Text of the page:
65 If you decide to use a credit counseling agency, the FTC has several tips to help you choose the right one: Interview several credit counseling agencies before signing a contract. Check with your state attorney general and Better Business Bureau. Getting Credit Counseling

66 Ask for information about the agency and its services. A reputable agency will send you this type of information free without requiring you to provide any details about your situation. If the agency wont do this, find another agency. Ask questions about services and fees and the repayment plan such as: Getting Credit Counseling

67 What services do they offer? Do they have educational material? If so, will they send them to me? Are they free? Can I access them on the Internet? In addition to helping resolve immediate problems, will they help develop a plan for avoiding problems in the future? Getting Credit Counseling

68 What are their fees? Do you have to pay anything before they can help? Are there monthly fees? What is the basis for the fees? What is the source of their funding? Will I have a formal written agreement or contract with them? How soon can they take my case? Getting Credit Counseling

69 How much debt must I have to use their services? How do they determine the amount of my payment? What happens if this is more than I can afford. Getting Credit Counseling

70 Who regulates, oversees, or licenses their agency? Is their agency audited? Will I work with one counselor or several? What are the qualifications of their counselors? Are they accredited or certified? If not, how are they trained? Getting Credit Counseling

71 What assurance do I have that information about me will be kept confidential? How does their debt repayment plan work? How will I know my creditors have received payments? Is client money put into a separate account from operating funds? Getting Credit Counseling

72 How often can I get status reports on my accounts? Can I get access to my accounts online or by phone? Can they get my creditors to lower or eliminate interest and finance charges or waive late fees? Is a debt repayment plan my only option? What if I cant maintain the agreed upon plan? Getting Credit Counseling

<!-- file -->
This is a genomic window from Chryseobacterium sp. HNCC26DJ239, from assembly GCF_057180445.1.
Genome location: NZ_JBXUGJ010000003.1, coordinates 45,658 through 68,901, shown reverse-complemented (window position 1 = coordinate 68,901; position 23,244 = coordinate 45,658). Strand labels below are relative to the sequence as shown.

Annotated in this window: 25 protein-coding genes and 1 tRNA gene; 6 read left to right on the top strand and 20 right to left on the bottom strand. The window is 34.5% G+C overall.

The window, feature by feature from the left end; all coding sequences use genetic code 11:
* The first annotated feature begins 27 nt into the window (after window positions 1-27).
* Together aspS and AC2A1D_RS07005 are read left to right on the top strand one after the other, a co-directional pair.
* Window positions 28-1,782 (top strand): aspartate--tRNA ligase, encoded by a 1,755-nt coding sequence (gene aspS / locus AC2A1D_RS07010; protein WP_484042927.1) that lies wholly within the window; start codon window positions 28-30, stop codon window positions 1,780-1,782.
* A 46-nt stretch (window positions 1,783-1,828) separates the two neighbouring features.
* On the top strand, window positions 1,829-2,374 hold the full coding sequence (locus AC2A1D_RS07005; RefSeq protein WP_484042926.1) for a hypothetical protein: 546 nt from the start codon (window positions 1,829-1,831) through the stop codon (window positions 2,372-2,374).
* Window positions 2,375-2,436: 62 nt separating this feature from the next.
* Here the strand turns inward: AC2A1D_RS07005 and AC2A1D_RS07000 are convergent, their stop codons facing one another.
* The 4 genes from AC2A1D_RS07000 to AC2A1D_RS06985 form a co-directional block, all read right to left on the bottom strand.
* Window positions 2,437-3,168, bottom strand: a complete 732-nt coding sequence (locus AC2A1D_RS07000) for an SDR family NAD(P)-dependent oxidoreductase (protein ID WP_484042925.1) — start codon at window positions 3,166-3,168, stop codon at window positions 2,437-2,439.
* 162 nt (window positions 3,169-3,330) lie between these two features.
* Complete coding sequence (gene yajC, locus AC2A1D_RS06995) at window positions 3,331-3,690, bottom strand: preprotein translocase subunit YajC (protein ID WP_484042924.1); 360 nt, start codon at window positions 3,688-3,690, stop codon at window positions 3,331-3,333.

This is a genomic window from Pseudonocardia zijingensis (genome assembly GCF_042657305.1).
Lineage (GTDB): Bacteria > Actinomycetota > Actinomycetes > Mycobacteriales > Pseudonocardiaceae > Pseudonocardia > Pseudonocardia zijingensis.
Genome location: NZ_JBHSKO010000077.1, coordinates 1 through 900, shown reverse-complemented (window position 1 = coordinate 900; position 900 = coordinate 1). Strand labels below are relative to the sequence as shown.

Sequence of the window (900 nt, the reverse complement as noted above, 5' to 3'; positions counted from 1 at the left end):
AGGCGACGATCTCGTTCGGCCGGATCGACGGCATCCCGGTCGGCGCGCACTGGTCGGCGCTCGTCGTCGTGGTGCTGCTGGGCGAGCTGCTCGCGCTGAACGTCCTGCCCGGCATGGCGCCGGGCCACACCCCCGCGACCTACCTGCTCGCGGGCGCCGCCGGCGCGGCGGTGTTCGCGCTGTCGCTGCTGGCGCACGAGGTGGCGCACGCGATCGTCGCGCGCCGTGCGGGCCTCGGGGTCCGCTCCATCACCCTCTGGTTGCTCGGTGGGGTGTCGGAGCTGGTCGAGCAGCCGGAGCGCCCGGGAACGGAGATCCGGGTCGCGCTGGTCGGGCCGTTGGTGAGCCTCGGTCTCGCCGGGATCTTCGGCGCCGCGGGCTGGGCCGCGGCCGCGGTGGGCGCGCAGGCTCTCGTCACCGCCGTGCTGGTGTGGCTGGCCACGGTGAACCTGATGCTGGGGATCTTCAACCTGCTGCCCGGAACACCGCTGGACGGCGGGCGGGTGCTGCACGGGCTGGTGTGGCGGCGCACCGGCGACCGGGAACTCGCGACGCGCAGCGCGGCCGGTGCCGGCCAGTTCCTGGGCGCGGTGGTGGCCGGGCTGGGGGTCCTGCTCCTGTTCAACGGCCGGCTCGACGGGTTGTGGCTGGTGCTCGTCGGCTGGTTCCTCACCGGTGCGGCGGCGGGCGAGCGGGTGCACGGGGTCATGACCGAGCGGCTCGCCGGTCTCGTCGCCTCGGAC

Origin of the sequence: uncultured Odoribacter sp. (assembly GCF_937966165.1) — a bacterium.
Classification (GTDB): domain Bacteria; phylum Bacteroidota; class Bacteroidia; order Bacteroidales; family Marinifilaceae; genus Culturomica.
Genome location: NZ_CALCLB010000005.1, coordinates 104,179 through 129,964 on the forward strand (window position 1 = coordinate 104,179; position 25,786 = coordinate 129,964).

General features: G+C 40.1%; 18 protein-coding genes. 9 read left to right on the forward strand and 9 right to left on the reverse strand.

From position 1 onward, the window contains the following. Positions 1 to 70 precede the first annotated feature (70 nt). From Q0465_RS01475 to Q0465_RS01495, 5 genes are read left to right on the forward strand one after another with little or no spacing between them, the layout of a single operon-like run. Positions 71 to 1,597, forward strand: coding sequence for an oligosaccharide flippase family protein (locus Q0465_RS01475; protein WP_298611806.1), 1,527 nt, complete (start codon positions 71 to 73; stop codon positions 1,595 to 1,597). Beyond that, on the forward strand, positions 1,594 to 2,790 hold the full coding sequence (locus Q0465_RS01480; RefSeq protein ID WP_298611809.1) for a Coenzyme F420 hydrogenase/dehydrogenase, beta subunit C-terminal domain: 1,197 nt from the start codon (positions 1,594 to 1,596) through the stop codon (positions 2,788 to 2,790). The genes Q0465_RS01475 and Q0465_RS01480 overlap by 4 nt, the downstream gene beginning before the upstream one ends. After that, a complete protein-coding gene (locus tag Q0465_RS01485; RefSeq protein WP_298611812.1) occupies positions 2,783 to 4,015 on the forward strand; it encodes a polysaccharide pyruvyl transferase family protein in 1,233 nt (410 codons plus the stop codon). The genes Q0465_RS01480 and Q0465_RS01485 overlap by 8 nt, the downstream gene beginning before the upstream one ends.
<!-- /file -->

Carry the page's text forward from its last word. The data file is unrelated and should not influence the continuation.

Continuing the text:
73 What debts will be excluded from the debt repayment plan? Will they help me plan for payment of these debts? Who will help me if I have problems with my accounts or creditors? How secure is the information I provide to you? Getting Credit Counseling

74 Will this appear on my credit report? Before signing a contract, check with your local better business bureau, state attorney generals office, or local consumer protection agency to find out whether there have been complaints filed against the company. As we discussed, it might take years to repair your credit history. Getting Credit Counseling

75 Identity theft occurs when thieves take personal information about you, such as your Social Security number, birth date, or credit card numbers. The thieves might then open a new credit card account using your name, birth date, and Social Security number or open a new bank account in your name. If bad checks are written or bills are not paid, it will show up on your credit report. IDENTITY THEFT

76 Identity Theft If you feel you are a victim of identity theft, you can call the Federal Trade Commissions (FTCs) Identity Theft Hotline at

77 The FTC also recommends that you: 1. Contact the fraud department of the three major credit reporting agencies. Tell them you are an identity theft victim. Ask them to place a fraud alert in your file. Ask for a copy of your credit report. They must give you a free copy of your report if your report is inaccurate because of fraud. Identity Theft

78 2. Contact your creditors about any accounts that have been changed or opened fraudulently. Ask to speak with someone in the security or fraud department. 3. File a report at your local police station. Get a copy of the police report so you have proof of the crime. Identity Theft

79 Remember to take action immediately! Keep records of your conversations: include the date, the name of the person you spoke with, and all correspondence. For more information regarding identity theft, check out the following web sites. Identity Theft

80 Identity Theft Resources you can also call you can also call For more information on ID Theft, visit the DFI Web Site at: ml ml